Human auditory cortex neurochemistry reflects the presence and severity of tinnitus

William Sedley, Jehill Parikh, Richard A.E. Edden, Valerie Tait, Andrew Blamire, Timothy D. Griffiths

Research output: Contribution to journalArticlepeer-review

20 Scopus citations


It is not known why tinnitus occurs in some cases of hearing damage but not others. Abnormalities of excitation-inhibition balance could influence whether tinnitus develops and its severity if it does. Animal models of hearing damage, which also produce tinnitus based on behavioral evidence, have identified abnormalities of GABA ergic inhibition, both cortically and sub cortically. However, the precise relationships of GABA inhibitory changes to tinnitus itself, as opposed to other consequences of hearing damage, remain uncertain. Here, we used magnetic resonance spectroscopy to non-invasively quantify GABA in the left (LAC) and right (RAC) auditory cortices of a group of 14 patients with lateralized tinnitus (eight left ear) and 14 controls matched for age, sex, and hearing. We also explored the potential relationships with other brain metabolites (i.e., choline, N-acetylaspartate, and creatine). The presence of tinnitus was associated with a reduction in auditory cortex GABA concentration. Regardless of tinnitus laterality, post hoc testing indicated reductions that were significant in RAC and nonsignificant in LAC. Tinnitus severity and hearing loss were correlated positively with RAC choline but not GABA. We discuss the results in the context of current models of tinnitus and methodological constraints.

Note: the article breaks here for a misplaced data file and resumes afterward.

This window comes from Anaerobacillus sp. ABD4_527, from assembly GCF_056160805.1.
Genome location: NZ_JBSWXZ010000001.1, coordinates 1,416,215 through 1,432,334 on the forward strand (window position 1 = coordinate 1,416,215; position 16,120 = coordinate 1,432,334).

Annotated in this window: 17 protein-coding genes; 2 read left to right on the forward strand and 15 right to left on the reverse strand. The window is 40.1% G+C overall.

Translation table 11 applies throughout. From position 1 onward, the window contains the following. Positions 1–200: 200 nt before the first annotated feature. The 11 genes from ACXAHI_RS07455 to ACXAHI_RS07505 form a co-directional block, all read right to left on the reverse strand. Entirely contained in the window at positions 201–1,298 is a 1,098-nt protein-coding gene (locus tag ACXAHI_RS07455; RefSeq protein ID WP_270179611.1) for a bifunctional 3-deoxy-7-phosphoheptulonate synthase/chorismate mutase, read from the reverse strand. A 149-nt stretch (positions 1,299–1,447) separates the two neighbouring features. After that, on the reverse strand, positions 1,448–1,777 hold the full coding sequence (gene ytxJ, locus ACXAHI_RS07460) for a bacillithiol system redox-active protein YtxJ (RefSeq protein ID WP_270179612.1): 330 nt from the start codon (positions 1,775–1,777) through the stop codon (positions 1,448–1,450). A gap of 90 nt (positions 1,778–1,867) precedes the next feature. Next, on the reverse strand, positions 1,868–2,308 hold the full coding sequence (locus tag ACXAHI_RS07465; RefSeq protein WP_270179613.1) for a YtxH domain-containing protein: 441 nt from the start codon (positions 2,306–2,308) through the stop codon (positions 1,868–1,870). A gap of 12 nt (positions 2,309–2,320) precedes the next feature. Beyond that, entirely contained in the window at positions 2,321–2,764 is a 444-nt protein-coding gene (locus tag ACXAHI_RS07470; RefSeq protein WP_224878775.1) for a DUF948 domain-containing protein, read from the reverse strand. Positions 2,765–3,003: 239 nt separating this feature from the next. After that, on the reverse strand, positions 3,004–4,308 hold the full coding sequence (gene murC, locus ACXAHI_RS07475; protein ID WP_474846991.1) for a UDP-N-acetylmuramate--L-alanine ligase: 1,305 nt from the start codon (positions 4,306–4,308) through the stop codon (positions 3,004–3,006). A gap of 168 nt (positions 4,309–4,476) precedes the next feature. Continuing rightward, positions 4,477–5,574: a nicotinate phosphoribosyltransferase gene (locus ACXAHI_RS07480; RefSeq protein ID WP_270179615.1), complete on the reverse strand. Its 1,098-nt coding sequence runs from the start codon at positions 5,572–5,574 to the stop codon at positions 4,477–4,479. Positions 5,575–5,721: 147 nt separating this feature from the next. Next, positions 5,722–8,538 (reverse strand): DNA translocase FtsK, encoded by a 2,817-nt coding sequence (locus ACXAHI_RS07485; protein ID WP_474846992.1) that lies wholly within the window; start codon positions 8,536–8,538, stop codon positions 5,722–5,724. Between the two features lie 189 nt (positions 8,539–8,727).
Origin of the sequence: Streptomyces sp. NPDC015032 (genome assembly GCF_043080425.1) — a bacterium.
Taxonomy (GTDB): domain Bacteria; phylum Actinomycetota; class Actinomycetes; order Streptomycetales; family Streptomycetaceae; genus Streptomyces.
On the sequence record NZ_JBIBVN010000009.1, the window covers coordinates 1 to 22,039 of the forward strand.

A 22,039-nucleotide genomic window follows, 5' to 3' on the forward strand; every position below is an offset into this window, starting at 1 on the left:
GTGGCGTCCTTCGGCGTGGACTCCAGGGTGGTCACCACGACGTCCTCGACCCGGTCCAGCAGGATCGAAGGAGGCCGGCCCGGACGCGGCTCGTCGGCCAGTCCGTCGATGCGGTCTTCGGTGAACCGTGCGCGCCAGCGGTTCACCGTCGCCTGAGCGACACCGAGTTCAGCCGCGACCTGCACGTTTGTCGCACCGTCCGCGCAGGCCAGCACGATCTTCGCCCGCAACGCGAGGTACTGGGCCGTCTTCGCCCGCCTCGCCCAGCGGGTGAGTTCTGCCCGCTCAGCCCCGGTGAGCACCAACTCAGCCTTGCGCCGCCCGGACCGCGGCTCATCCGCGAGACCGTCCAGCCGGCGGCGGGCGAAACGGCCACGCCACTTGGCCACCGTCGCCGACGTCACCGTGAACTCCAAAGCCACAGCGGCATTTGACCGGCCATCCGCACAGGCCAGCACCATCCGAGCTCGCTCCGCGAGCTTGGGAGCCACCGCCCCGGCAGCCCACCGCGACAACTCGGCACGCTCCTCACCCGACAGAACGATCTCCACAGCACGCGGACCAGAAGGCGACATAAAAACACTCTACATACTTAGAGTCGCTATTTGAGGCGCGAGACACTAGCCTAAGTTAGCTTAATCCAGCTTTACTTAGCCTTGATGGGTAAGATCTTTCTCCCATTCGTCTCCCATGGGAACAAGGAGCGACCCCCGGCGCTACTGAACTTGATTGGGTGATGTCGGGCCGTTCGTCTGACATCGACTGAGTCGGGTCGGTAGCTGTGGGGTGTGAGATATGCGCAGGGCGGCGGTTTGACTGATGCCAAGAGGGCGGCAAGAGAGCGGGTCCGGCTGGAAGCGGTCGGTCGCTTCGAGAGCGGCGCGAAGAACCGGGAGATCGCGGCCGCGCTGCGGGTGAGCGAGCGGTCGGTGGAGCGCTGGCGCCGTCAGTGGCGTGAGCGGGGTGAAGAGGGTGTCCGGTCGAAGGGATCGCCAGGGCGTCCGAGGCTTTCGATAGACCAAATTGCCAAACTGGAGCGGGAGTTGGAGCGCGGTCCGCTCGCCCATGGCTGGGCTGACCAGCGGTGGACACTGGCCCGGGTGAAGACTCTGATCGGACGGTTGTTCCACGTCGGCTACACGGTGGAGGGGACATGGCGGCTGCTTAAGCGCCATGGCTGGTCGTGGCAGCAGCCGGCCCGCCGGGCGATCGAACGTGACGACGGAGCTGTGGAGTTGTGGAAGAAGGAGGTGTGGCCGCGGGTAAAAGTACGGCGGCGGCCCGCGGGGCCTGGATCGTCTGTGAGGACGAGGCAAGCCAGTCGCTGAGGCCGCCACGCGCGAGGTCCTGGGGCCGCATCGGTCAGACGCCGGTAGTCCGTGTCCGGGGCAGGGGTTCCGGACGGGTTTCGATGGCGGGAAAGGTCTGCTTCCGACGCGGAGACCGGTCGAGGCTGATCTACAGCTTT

Original languageEnglish (US)
Pages (from-to)14822-14828
Number of pages7
JournalJournal of Neuroscience
Issue number44
StatePublished - Nov 4 2015


  • Auditory cortex
  • Choline
  • GABA
  • MR spectroscopy
  • Tinnitus

ASJC Scopus subject areas

  • Neuroscience(all)


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